Crime hits the poorest hardest and at its worst robs people of their lives, their livelihoods and their sense of security.
As criminals adapt and evolve, so must we, ensuring that our laws keep pace with these criminals and their use of technology.
Since 2010, like for like overall crime has more than halved.
The Government’s Criminal Justice Bill will accelerate the fight against crime even further.
It will improve public safety and public confidence by giving the police the powers they need to crack down on criminals and ensuring that those who pose the biggest threat are imprisoned for longer.
We, the law-abiding majority, all have the right to go about our lawful business safely on our streets.
The Criminal Justice Bill will improve our safety and the quality of life in our neighbourhoods thanks to tougher and smarter action on theft, drugs, intimidation, anti-social behaviour and serious and organised crime.
SUELLA BRAVERMAN: As criminals adapt and evolve, so must we, ensuring that our laws keep pace with these criminals and their use of technology
Neighbourhoods will not be safe until they are rid of knives and knife carriers.
The Criminal Justice Bill will further strengthen the ability of law enforcement agencies to clamp down on knife crime, by creating a power for police to seize, retain and destroy bladed articles found on private property; increasing the maximum penalty for the sale of prohibited weapons and knives to under-18s; and creating a criminal offence of possessing a bladed article with the intent to use it violently.
Likewise, neighbourhoods will not be safe until they are rid of drugs and anti-social behaviour.
The Bill will expand police powers to test suspects for a wider range of drugs.
Police will have more levers to tackle anti-social behaviour that blights communities.
New measures will address nuisance begging which causes harassment or distress to the public.
Vulnerable people will be encouraged to take up offers of appropriate help, including accommodation, mental health support and substance misuse support.
As I have been saying since I became Home Secretary, the public expect the police to pursue all reasonable lines of enquiry.
I have secured agreement from chief constables to do just that.
The Bill creates new powers for the police to enter properties to search for and seize stolen goods – cutting red tape and empowering officers to tackle those prolific thieves who prey upon us all.
Downing Street said a new Sentencing Bill will extend whole-life tariffs – meaning killers have no possibility of parole – to ‘any murder involving sexual or sadistic conduct’
Now, if a police officer believes a thief is hiding your belongings, such as a mobile phone or laptop, in their property then they can bust in to retrieve it without needing a search warrant.
The Bill also reflects the changing demands brought by new technology.
Things like templates used to make 3D printed firearms, pill presses, and signal jammers used for car theft that are beloved by serious organised crime gangs. They will be banned.
Stronger Serious Crime Prevention Orders will make it easier for police and other law enforcement agencies to place restrictions on offenders or suspected offenders and stop them from participating in further crime.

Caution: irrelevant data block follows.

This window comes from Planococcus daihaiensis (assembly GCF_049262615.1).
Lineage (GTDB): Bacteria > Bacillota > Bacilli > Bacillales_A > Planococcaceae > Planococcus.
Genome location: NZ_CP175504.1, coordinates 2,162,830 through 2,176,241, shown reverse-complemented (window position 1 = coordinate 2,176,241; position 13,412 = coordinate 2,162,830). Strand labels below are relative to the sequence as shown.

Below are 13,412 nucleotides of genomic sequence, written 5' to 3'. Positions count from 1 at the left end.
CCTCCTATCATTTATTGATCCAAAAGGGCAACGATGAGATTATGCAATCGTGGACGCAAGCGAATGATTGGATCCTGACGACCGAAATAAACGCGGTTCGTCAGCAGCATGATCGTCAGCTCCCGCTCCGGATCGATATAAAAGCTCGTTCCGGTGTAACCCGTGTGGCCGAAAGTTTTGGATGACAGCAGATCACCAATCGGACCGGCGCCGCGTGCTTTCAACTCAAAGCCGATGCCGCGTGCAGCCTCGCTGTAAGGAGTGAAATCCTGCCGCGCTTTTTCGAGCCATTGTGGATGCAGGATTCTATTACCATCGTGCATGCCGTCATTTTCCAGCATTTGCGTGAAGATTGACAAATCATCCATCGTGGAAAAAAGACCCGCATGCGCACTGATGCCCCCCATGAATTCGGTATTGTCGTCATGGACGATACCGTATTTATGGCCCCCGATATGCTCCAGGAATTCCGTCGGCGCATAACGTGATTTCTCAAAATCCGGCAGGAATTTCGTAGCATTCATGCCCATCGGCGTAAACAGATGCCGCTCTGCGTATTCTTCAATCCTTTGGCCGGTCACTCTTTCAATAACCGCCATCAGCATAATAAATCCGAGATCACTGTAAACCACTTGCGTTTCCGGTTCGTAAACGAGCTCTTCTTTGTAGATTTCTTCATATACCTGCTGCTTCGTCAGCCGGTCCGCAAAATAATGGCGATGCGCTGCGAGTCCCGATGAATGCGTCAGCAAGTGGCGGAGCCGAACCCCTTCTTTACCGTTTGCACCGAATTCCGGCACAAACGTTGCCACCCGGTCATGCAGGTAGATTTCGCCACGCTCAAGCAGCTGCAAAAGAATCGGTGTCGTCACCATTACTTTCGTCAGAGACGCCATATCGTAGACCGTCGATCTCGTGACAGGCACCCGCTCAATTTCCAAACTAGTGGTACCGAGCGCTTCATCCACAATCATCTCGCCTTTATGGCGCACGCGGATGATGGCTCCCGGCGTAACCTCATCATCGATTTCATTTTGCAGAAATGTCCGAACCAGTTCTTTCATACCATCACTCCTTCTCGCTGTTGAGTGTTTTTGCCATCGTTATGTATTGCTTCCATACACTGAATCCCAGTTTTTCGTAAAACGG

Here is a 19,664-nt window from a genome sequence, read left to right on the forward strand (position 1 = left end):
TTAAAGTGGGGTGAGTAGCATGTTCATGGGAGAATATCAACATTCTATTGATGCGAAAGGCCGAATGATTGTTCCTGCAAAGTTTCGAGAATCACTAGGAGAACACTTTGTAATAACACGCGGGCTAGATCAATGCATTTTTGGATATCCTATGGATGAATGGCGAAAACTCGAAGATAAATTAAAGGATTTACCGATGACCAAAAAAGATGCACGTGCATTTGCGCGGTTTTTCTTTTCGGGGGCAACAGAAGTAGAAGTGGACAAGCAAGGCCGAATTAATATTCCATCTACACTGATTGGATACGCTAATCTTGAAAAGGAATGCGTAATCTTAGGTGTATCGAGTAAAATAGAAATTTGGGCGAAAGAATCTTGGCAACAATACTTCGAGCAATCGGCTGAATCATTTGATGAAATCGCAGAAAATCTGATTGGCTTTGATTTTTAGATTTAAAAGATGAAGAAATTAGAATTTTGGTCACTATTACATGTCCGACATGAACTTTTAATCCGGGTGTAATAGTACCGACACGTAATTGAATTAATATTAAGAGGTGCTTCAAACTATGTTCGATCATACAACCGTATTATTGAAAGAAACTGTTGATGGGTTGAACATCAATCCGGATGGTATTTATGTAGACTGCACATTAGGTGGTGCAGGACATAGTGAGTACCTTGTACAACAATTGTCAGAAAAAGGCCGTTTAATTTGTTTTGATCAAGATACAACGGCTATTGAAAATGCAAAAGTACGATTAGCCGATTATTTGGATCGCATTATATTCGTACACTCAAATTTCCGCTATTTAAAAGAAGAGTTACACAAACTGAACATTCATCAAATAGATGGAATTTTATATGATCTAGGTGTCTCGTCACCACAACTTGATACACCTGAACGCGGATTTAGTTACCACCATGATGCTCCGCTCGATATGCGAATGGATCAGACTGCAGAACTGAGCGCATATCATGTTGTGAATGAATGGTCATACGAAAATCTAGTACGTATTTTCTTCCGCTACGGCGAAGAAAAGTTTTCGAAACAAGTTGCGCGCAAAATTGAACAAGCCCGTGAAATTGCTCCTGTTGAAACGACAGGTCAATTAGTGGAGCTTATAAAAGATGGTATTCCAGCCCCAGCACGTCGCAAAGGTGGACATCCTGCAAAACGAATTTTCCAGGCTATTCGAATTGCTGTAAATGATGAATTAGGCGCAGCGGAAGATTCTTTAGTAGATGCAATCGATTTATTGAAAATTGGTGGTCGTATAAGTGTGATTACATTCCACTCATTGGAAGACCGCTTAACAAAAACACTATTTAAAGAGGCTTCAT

Law enforcement agencies will be better placed to tackle fraud and economic crime.
The Bill prohibits the possession and supply of SIM farms with no legitimate purpose; reforms the confiscation powers used to strip convicted criminals of the proceeds of crime; and makes it easier to suspend IP addresses and domain names used for fraud.
Wayne Couzens, the former Met Police officer who abducted and later murdered Sarah Everard
Under a new scheme the Government will work with the financial sector to utilise monies in accounts suspended on suspicion of criminal activity to fund projects to tackle economic crime.
Judges will have the power to order an offender to attend their hearings, with up to two years behind bars for those who refuse.
It will be clear in law that reasonable force can be used to make criminals appear in the dock.
It is a further slap in the face to victims when offenders stay in their prison cell.
They should be made to face the music in person.
Victims and the wider public alike want to see longer sentences for the worst offenders.
The Tories will put crime and sentencing at the heart of their legislative programme for the coming year
Those involved in grooming gangs, or who murder their former partner at the end of a relationship, will face longer sentences.
There are new criminal offences around the taking of intimate images and a new broader offence of encouraging or assisting serious self-harm.
We will also strengthen the management of those convicted of controlling or coercive behaviour.
It is vital that there are enough prison places to protect the public.
The Bill will make it possible to transfer prisoners in and out of England and Wales so that they can be held in prisons abroad.
This is on top of building 20,000 new prison places – the biggest prison building project since the Victorian era.
Finally, the public must have confidence that they can rely on every police officer.
Following the publication of the Casey Review and our own dismissals review, the Bill will enable Chief Officers of police forces to be given the right to appeal the outcome or findings of misconduct panels.
There is no higher duty for government than keeping the citizens it serves safe.
As the Criminal Justice Bill proves, this government stands foursquare with the law-abiding majority.